Last week O'Flynn Capital Partners, a John O'Flynn company, recently sought to have a legal challenge to a refusal by An Bord Pleanála to grant planning permission for a development in Cabinteely, Co. Dublin admitted to the Commercial Court.  The decision to refuse planning permission for O'Flynn Capital Partners to demolish 6 houses and construct 34 new houses in their stead left O'Flynn with little choice but to challenge the decision.  Dún Laoghaire-Rathdown County Council had previously granted planning permission.  

Judicial Review is the legal means by which O'Flynn can challenge the legality of a decision of An Bord Pleanála before the High Court.   Judicial review proceedings are not concerned with the merits of a case, but instead with the legality of the decision-making process.  The High Court exercises its supervisory role by protecting against abuse of power by public bodies. The High Court will never replace the decision of a specialised planning authority with its own. Instead, where there are grounds, it usually quashes or strikes out the decision and remits the decision making back to the planning authority with directions.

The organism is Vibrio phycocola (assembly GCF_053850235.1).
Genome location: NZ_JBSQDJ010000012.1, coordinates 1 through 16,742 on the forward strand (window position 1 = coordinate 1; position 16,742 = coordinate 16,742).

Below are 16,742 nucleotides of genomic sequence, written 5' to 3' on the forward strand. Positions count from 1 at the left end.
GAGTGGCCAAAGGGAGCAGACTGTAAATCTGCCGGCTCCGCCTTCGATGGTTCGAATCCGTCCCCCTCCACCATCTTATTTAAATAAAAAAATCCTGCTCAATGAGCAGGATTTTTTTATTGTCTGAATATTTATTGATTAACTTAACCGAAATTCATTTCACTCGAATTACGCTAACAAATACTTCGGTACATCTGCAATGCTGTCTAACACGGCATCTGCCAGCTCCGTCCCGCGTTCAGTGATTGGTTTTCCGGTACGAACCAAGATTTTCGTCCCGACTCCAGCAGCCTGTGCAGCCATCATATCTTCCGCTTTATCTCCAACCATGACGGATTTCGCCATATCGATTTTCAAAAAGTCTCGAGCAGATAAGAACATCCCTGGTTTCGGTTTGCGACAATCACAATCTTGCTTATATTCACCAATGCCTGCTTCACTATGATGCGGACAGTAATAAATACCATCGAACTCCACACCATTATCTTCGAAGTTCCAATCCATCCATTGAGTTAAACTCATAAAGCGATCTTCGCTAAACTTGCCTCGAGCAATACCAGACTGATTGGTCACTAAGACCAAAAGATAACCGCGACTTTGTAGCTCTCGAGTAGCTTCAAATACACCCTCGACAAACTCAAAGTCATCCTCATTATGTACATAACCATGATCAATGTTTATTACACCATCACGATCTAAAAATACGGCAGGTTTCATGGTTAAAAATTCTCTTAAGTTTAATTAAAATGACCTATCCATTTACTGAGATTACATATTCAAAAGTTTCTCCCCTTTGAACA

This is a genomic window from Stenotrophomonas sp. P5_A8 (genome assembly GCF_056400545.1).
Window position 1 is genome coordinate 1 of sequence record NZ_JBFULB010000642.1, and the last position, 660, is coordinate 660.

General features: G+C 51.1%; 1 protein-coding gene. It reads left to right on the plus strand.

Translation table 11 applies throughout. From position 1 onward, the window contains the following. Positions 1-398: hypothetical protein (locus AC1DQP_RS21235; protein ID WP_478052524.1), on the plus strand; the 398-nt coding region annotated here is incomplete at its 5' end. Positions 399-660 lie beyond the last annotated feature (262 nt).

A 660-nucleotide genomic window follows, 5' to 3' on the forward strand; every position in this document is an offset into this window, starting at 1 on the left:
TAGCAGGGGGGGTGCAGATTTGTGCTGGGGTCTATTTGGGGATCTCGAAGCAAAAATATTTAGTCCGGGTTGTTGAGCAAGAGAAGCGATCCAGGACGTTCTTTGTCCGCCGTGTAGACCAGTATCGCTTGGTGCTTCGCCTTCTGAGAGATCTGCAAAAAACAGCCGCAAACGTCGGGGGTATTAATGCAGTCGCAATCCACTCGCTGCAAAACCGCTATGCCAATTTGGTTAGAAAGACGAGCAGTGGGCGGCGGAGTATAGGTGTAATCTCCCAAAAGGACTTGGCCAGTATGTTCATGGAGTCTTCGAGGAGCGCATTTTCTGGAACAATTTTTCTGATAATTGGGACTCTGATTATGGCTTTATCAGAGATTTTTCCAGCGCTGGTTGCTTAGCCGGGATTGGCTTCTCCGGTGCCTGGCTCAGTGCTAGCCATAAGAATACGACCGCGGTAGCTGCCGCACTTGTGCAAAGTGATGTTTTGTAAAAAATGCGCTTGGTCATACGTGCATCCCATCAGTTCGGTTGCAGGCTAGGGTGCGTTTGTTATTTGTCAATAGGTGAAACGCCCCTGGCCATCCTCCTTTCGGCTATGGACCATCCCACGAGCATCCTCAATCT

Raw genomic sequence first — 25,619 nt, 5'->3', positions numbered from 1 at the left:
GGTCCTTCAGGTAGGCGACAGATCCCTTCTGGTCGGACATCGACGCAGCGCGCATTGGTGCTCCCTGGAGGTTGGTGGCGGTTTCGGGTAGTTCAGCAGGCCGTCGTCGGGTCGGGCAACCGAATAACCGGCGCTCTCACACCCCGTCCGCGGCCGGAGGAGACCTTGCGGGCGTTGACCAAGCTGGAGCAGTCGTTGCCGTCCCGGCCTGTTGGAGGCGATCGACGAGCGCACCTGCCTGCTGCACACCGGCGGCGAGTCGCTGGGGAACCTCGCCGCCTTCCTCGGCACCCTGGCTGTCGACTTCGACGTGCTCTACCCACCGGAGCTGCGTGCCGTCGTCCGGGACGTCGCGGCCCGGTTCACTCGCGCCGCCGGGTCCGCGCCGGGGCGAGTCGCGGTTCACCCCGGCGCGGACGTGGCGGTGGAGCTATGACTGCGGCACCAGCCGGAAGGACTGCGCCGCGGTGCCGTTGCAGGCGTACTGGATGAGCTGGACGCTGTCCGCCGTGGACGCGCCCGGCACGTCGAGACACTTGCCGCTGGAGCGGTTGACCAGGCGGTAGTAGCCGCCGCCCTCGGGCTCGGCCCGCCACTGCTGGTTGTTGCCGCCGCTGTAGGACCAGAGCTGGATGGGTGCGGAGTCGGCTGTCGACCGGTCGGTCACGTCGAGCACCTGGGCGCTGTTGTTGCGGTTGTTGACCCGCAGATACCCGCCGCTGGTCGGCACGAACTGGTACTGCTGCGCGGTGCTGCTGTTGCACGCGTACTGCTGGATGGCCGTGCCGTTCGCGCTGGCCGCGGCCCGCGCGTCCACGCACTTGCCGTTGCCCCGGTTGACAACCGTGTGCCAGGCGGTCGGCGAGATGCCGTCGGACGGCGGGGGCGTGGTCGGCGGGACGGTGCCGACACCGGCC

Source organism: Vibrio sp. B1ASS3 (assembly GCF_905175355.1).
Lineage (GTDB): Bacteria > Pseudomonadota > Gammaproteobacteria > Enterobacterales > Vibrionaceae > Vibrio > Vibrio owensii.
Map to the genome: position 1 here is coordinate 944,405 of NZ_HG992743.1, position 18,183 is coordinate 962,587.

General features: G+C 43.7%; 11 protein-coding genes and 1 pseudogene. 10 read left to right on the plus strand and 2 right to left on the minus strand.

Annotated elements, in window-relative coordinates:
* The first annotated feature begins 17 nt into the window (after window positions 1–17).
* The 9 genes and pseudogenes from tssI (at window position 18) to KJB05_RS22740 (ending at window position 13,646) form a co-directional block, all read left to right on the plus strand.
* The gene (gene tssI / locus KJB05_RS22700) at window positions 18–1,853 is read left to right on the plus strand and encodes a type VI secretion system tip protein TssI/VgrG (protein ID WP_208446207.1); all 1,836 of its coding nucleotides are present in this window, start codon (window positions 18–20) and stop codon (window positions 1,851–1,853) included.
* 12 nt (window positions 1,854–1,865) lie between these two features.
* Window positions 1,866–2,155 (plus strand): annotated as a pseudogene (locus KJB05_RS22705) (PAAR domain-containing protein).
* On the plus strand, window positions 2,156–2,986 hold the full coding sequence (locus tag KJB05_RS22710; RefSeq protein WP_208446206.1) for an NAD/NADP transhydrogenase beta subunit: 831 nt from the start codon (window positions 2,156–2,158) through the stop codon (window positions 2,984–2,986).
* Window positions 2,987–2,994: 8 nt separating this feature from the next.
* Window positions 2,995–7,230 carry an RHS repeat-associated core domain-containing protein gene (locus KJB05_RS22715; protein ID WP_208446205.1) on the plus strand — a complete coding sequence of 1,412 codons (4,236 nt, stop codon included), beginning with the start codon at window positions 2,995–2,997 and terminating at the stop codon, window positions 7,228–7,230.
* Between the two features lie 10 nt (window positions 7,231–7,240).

Ordinarily one seeks 'leave for judicial review' of a planning decision within 8 weeks of that planning decision.   The applicant has to show they have a substantial interest in the outcome and that they have substantial grounds for challenging the decision.  Once leave is granted then a hearing date will be fixed to hear the challenge in more detail many months, if not a year or more later. 

The Commercial Court was established in 2004.   The criteria for admission to the Commercial Court list is that the dispute must be valued in excess of €1m, be between commercial parties and the subject matter of the dispute is commercial.  The advantage is the  'fast tracked' hearings that the Court ensures by way of 'no nonsense' case management.  Commercial Court actions are heard in a fraction of the time, usually within 3 - 6 months of commencement.  That of course is good news for developers who need to get planning sorted so they can build out their developments in a tight economic window.

After initial success dealing with genuine commercial disputes in those frothy years of the Celtic Tiger, from 2009 to 2016 this specialised division of the High Court spent its time awarding paper judgments against developers based on historic personal guarantees.  Now however we can see the next cycle of commercial disputes happening - in the planning cycle.  I noted six senior counsel renowned for their planning expertise in the first sitting of the new term of the Commercial Court last week.  I suspect I may be darkening the door of this Court more often.

Leman Solicitors specialise in judicial reviews of planning decisions.